Why do we have sexual fantasies? For many of you, the first thought that probably comes to mind is to enhance sexual arousal or to experience pleasure. However, that’s just one of many potential reasons we might fantasize about sex. In this post, we’ll consider the most commonly reported reasons for having a sexual fantasy according to a survey of 4,175 Americans (note that this survey formed the basis for my latest book, Tell Me What You Want: The Science of Sexual Desire and How It Can Help You Improve Your Sex Life).Read More
In a consensually non-monogamous (CNM) relationship, the partners involved agree that having more than one sexual and/or romantic partner at the same time is permissible. Although interest in CNM relationships appears to be on the rise, these relationships continue to be widely stigmatized, with people tending to see them as inferior to monogamous relationships in most ways . This is interesting when you consider that research comparing the quality of CNM to monogamous relationships reveals few differences and suggests that CNM relationships are not inherently less satisfying or stable. Findings like this suggest that perhaps those who view CNM relationships as inferior simply have a difficult time imagining the potential benefits that these relationships afford.
So what exactly are the benefits of a CNM relationship anyway? And how are the benefits similar to or different from those afforded by a monogamous relationship?Read More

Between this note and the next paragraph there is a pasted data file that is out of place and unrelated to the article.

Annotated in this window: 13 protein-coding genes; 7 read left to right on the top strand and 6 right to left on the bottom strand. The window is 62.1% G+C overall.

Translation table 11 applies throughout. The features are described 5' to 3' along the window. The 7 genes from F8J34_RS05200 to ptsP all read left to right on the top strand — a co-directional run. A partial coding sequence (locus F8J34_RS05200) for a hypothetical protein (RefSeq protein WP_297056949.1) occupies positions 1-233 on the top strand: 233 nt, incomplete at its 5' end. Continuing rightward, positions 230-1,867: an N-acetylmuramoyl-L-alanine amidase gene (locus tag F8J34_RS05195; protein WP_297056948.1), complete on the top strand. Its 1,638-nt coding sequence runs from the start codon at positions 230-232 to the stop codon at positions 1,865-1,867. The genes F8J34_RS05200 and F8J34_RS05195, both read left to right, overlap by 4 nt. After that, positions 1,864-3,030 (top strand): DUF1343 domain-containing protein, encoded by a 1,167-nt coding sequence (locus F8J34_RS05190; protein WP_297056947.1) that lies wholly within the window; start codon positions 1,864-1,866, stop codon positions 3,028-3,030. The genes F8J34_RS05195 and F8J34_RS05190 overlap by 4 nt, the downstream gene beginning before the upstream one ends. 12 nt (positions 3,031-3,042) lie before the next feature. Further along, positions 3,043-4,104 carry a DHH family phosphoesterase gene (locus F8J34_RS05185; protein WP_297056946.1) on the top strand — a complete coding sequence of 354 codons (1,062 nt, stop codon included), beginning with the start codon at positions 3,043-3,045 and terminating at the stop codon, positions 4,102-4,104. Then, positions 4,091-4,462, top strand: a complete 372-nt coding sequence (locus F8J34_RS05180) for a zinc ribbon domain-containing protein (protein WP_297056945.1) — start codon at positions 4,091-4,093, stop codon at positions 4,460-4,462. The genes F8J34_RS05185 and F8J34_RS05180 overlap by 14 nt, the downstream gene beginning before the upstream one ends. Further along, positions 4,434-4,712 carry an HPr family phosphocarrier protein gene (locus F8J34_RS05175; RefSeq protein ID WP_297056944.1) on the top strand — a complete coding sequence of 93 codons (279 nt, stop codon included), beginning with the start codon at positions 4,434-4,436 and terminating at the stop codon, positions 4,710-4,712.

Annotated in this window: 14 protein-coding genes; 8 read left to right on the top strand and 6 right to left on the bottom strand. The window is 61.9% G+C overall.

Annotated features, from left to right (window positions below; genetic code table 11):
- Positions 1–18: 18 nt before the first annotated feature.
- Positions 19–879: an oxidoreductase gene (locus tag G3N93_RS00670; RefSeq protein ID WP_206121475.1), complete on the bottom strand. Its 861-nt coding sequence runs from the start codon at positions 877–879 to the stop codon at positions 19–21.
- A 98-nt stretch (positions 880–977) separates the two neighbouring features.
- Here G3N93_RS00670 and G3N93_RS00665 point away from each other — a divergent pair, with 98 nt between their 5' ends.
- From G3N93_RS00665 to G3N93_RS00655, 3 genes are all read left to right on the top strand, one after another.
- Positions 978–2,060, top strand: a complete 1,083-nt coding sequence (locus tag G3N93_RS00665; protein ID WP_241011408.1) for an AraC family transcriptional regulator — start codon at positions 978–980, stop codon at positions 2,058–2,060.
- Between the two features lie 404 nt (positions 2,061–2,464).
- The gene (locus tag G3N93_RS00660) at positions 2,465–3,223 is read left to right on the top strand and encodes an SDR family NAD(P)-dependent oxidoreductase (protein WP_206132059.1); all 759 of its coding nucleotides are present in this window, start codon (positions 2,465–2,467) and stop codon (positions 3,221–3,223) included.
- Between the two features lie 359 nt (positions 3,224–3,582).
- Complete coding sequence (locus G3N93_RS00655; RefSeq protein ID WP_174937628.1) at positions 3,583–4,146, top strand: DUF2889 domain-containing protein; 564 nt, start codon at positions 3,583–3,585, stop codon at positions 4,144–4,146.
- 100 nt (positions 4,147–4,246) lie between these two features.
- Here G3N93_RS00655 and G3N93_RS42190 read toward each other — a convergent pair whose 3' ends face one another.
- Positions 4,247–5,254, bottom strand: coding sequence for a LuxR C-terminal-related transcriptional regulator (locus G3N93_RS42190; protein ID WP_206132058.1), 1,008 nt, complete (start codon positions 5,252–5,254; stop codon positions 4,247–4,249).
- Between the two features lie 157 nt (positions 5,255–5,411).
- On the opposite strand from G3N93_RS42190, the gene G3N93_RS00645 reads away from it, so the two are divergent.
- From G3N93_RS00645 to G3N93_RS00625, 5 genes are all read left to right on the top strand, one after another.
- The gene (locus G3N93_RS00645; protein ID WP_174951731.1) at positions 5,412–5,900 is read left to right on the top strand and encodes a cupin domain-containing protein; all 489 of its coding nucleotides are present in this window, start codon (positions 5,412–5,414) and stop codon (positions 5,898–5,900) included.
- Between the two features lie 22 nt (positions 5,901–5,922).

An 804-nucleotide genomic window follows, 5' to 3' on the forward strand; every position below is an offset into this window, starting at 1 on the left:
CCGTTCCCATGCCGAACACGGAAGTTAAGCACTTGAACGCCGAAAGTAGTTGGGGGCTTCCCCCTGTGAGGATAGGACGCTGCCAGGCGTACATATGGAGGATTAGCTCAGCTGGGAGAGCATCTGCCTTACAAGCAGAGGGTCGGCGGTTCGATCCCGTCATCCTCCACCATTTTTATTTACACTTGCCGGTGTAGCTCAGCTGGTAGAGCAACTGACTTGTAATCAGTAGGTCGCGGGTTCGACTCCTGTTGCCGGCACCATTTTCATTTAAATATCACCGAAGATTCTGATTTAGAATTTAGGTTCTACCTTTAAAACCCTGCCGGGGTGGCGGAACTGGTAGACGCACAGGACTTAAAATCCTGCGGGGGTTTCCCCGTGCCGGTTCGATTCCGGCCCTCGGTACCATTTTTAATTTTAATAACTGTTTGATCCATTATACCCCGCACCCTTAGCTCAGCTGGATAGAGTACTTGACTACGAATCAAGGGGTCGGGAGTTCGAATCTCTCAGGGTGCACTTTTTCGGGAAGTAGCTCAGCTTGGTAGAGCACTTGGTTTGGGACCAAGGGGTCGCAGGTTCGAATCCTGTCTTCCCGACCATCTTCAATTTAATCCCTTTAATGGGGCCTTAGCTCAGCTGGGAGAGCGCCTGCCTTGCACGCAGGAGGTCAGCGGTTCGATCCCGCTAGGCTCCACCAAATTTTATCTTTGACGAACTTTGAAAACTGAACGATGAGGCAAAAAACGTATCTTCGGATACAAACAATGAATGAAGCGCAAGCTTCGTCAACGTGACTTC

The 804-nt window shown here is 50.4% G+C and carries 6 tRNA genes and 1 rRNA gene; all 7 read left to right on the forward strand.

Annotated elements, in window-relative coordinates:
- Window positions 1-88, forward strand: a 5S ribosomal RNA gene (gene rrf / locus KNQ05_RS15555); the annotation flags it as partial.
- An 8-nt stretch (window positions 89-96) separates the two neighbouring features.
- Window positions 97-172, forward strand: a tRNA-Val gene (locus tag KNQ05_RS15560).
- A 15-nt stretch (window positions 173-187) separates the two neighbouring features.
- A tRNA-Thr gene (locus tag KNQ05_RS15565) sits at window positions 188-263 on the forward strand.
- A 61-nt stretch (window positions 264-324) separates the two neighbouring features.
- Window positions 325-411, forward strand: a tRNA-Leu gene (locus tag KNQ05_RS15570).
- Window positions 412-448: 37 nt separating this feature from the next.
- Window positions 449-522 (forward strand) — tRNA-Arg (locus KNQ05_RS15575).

In this TED talk, therapist Ester Perel (author of Mating in Captivity: Unlocking Erotic Intelligence) argues that, in the modern world, married people have come to expect a lot of their spouses. We want our partner to simultaneously be both our best friend and our enduring object of sexual desire. In other words, we want our spouse to fulfill all of our needs, many of which would seem to be in conflict with one another (e.g., the need for stability vs. the need for surprise). Not only that, but we want our partners to do this in an age where humans are living far longer than ever before! So how do we balance these competing needs in a long-term relationship? Check out the video below to learn more.Read More
In a recent New York Times
editorial, author Susan Jacoby laments the increasingly popularity of
cybersex, and other such virtual connections. Jacoby argues that virtual
the sensuality inherent in an in-person sexual encounter and that people
who have sex online are settling for a much lesser experience. She also
implies that the people who are drawn to such behavior suffer from low
self-esteem. Indeed, she (judgmentally) ponders “what does a man really
think of himself when he must feed his ego with phony gasps of erotic
from strangers in a digital vastness? What does a woman think of herself
same arid zone of sex without sensuality?” However, she goes further and
that virtual sex represents an even more problematic behavior for women
for men. Indeed, she claims that “women who settle for digital
lowering their expectations and hopes even more drastically than their
collaborators are.” So are sexting and cybersex really so terrible and
people who engage in these behaviors as pathetic as Jacoby suggests?
Conventional wisdom holds that men think about sex every seven seconds (or about 8,000 times per day, assuming an average of eight hours of sleep), while women think about sex rarely, or perhaps not at all. But is there any truth behind these stereotypes of men as hypersexual and women as hyposexual? A recent study published in the Journal of Sex Research reveals that men think about sex less and women think about sex more than most people assume.